The battery tray passes through two work cells for spot welding, clinch pinning, riveting, drilling, and mid-welding prior to loading onto a trolley and delivery to the inspection station for manual loading into a fixture that features 180° rotation. Inspection cycle time allots 20 seconds for tray loading and unloading.

The manufacturer guarantees a +/- 0.5 mm position variation on X, Y, or Z axes for the mounted battery tray. The vision system has much wider variation tolerance, up to +/- 5 mm on any axis, because the 3D laser profilers are mounted on robots, says Lu.

With the battery tray in position, an operator clicks a start button on an HMI to begin the automated inspection sequence. The laser profilers make separate scans over the battery tray for three categories of inspection: welds, then rivets, and then all remaining features, such as holes, mounts, and slots, captured together. The robots require around 30 total passes each to gather all the necessary data (Figure 3).

Welds are inspected for width and length tolerances, and rivets are inspected for flatness tolerance. For other all features the manufacturer requested that the vision system check only for presence, in order to keep the inspection cycle time within 140 seconds.

Processing speed, a common challenge for weld inspection, challenged Bluewrist in this application. The company had not previously developed a system to scan and process so many welds, more than 100, in such a short cycle time.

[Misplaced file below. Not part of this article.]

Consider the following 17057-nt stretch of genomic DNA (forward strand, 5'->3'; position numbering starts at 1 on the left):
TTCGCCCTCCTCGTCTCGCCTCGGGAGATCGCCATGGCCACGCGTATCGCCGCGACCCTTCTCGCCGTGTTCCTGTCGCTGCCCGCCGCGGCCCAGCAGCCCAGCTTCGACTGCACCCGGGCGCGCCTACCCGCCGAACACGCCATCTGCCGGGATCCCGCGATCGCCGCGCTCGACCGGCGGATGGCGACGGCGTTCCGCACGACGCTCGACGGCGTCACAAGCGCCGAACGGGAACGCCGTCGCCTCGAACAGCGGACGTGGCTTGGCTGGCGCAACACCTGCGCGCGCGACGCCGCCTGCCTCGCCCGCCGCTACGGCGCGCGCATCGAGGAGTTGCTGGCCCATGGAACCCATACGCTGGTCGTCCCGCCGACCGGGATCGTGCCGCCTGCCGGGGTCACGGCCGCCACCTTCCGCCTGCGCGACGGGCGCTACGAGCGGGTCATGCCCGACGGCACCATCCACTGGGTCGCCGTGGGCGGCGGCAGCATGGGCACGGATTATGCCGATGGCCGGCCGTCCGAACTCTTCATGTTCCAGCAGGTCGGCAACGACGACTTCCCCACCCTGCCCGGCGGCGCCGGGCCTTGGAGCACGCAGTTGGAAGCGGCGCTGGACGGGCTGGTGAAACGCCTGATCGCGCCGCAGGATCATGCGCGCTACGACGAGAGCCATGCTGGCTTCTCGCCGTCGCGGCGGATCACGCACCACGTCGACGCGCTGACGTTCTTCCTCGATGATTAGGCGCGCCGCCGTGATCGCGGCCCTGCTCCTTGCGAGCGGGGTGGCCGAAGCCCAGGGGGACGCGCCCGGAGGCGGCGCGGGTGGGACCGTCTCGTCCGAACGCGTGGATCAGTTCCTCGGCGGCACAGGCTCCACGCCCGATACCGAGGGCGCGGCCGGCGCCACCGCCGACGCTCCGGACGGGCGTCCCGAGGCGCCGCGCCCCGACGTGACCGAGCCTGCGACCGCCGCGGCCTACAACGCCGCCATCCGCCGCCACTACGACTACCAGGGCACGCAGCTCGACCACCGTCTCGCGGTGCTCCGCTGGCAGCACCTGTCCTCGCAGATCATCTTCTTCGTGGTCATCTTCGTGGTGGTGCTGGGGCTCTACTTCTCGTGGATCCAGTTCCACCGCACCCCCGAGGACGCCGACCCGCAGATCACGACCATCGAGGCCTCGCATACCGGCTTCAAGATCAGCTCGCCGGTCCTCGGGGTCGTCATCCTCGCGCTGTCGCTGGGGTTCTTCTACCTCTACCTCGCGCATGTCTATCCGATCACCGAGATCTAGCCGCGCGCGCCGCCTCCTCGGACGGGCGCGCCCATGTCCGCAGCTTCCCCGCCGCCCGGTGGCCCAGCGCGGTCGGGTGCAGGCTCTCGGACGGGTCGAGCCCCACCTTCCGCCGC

Bluewrist has extensive experience with complex and multi-camera inspection applications, says Lu, and has a solid grasp of how much data a single CPU can process in a given amount of time. For this application, based on prior experience, the company knew that each laser profiler required its own dedicated high-performance PC (Figure 4).

The custom-designed PCs use Intel (Santa Clara, CA, USA; i9 processors, 16 GB DDR4 memory, and NVIDIA (Santa Clara, CA, USA; Quadro GPUs. They incorporate an Allen Bradley by Rockwell Automation (Milwaukee, Wisconsin, USA; PLC and connect to the laser profilers via Ethernet connection.

Pass/fail results following inspection display to the operator on the HMI at the conclusion of the inspection. The statistical process control (SPC) results of individual features are also saved into proprietary Bluewrist SPCWorks software, so that quality team members can monitor and access process stability to predict and prevent detects.  If the battery tray passes inspection, it is removed from the inspection station and will later be fitted with hundreds of battery cells prior to final assembly.

Custom algorithms designed for this application include inspection of a weld on a supporting beam that has a very difficult edge to detect, says Lu. The addition of this algorithm to the growing ScanXtream library enhances the flexibility of the software and may apply to future weld inspection applications. 

About the Author

Dennis Scimeca

Dennis Scimeca is a veteran technology journalist with expertise in interactive entertainment and virtual reality. At Vision Systems Design, Dennis covered machine vision and image processing with an eye toward leading-edge technologies and practical applications for making a better world.